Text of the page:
Discovery Files

Genetic material packaged inside cells is more solid than liquid

Scientists studied chromatin -- DNA and proteins -- in the nucleus of our cells

Biochemists have helped answer a fundamental question that has lingered since the discovery of DNA: Is chromatin -- the complex package of DNA and proteins in the nucleus of our cells -- a solid or a liquid?

In a U.S. National Science Foundation-funded study published in the journal Cell, a team co-led by Jeffrey Hansen, a Colorado State University biochemist and molecular biologist, found that chromatin behaves as a solid or gel rather than a liquid. Hansen's team collaborated with University of Alberta oncologist Michael Hendzel on the study.

Previously, scientists assumed that chromatin and other elements of the nucleus operated in a liquid state. The team's new insight into the physical properties of chromatin challenges that idea and could lead to a more accurate understanding of how the genome is encoded and decoded.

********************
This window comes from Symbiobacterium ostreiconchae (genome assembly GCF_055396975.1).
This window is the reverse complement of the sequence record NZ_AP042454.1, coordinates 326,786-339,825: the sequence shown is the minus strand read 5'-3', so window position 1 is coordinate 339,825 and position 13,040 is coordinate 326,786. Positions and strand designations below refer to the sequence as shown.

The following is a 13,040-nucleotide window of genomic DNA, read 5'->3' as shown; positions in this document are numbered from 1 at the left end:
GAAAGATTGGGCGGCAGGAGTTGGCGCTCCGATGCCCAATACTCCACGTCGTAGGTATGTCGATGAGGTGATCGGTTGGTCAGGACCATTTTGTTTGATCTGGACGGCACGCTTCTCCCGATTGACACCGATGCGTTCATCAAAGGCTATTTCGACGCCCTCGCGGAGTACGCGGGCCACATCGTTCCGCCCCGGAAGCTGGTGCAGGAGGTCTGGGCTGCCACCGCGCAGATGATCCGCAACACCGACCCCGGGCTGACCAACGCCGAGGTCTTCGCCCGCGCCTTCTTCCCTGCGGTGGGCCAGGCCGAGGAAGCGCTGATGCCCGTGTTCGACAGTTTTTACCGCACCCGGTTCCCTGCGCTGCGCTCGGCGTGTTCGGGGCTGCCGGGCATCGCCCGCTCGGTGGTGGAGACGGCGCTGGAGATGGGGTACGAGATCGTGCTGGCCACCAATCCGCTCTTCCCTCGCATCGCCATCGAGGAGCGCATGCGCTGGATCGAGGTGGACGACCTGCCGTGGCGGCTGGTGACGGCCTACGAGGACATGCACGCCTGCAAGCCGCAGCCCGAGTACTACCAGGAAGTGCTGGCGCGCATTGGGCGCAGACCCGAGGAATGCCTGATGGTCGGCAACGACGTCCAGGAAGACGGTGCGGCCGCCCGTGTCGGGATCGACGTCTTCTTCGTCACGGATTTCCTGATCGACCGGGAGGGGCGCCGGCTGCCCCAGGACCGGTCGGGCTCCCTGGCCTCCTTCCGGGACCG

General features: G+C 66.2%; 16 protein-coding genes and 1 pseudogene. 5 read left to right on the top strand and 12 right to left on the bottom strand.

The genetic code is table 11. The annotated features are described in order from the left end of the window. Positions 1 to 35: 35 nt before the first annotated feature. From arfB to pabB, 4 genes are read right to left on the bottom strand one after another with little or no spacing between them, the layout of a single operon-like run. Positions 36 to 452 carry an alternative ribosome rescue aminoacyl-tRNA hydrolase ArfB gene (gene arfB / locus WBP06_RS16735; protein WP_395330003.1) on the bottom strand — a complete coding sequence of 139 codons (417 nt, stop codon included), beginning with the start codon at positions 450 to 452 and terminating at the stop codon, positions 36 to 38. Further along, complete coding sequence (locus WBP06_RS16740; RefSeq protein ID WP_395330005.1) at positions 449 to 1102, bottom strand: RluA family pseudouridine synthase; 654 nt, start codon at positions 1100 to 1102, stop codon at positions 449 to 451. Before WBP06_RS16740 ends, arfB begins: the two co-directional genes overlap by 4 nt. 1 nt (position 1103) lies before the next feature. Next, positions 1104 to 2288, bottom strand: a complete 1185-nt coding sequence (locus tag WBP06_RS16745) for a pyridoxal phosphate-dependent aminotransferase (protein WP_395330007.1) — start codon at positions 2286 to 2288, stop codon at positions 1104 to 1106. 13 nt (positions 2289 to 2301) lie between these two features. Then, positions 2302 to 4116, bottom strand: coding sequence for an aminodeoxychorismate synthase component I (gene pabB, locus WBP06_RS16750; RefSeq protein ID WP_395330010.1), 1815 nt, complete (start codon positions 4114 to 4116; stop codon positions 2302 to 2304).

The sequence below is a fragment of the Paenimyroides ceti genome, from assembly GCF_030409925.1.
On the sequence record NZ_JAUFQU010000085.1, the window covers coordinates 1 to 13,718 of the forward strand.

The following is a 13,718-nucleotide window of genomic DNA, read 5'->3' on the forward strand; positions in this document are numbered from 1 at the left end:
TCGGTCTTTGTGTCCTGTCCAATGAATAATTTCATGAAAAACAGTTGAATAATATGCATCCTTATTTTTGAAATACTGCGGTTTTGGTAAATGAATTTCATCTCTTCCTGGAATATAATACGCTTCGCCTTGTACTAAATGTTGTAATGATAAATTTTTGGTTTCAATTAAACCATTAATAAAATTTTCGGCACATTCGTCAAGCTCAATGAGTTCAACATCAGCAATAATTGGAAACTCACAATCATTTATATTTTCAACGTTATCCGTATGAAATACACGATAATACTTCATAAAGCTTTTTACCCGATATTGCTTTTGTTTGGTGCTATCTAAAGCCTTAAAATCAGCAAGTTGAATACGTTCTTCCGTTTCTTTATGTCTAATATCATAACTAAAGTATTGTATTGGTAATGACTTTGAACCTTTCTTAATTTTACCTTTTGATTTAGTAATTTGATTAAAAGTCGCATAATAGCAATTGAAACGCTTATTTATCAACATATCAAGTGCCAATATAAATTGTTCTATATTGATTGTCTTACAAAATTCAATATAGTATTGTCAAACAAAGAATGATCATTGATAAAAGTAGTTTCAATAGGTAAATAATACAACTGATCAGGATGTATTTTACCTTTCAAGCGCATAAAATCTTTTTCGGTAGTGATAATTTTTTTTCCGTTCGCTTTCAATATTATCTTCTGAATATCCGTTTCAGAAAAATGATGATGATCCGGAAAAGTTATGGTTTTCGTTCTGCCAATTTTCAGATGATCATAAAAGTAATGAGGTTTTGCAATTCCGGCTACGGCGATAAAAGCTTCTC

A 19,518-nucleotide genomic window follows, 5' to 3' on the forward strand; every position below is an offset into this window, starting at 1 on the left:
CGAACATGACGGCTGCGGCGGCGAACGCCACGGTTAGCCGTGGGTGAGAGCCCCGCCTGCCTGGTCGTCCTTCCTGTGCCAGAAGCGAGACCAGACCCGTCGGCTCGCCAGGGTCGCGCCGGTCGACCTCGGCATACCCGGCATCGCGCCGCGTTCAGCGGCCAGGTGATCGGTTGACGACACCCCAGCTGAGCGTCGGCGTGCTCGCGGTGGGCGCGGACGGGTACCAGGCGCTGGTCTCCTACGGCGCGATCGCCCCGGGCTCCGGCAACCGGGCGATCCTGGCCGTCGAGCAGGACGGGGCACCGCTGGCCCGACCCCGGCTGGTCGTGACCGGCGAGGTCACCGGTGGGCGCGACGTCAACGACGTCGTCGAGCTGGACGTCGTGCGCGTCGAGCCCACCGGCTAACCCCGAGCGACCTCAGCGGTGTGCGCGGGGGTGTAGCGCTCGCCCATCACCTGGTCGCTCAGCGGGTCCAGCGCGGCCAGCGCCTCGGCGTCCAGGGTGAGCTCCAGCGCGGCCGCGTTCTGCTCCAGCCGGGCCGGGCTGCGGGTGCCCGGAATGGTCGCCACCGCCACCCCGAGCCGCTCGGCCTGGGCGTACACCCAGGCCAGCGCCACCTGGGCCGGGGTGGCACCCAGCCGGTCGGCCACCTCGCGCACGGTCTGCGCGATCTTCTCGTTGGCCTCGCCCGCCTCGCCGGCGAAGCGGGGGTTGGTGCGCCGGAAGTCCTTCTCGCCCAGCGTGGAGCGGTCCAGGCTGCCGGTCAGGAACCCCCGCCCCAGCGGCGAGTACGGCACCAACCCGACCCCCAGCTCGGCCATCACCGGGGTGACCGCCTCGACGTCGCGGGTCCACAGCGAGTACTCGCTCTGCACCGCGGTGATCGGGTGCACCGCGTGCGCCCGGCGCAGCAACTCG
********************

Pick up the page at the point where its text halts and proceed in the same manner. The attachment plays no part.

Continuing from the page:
The human genome, or the complete set of genetic instructions, is structured into 23 pairs of chromosomes per cell. All our chromosomes are made from chromatin, which is half structural histone proteins and half DNA. The DNA is organized into long strings with beadlike structures called nucleosomes.

Inside the cell nucleus, chromatin fiber interacts with itself to condense into a chromosome. The chromatin fiber also supports gene expression and replication of chromosomal DNA. Although there is some understanding of the structures that make up a nucleus, how exactly those structures are organized, and the full extent of how the structures interact with each other, is not well known.

"Whether a substance is a solid or liquid is a fundamental property that dictates how that substance functions," Hansen said. "Our genomes are made out of condensed chromatin. Finding out that condensed chromatin is a solid will influence every aspect of how we think genomes store and express information, in both health and disease."

Added Karen Cone, a program director in NSF's Division of Molecular and Cellular Biosciences, "This discovery is an important step toward understanding how the physical properties of the genome influence its use as the instruction manual for life's building blocks."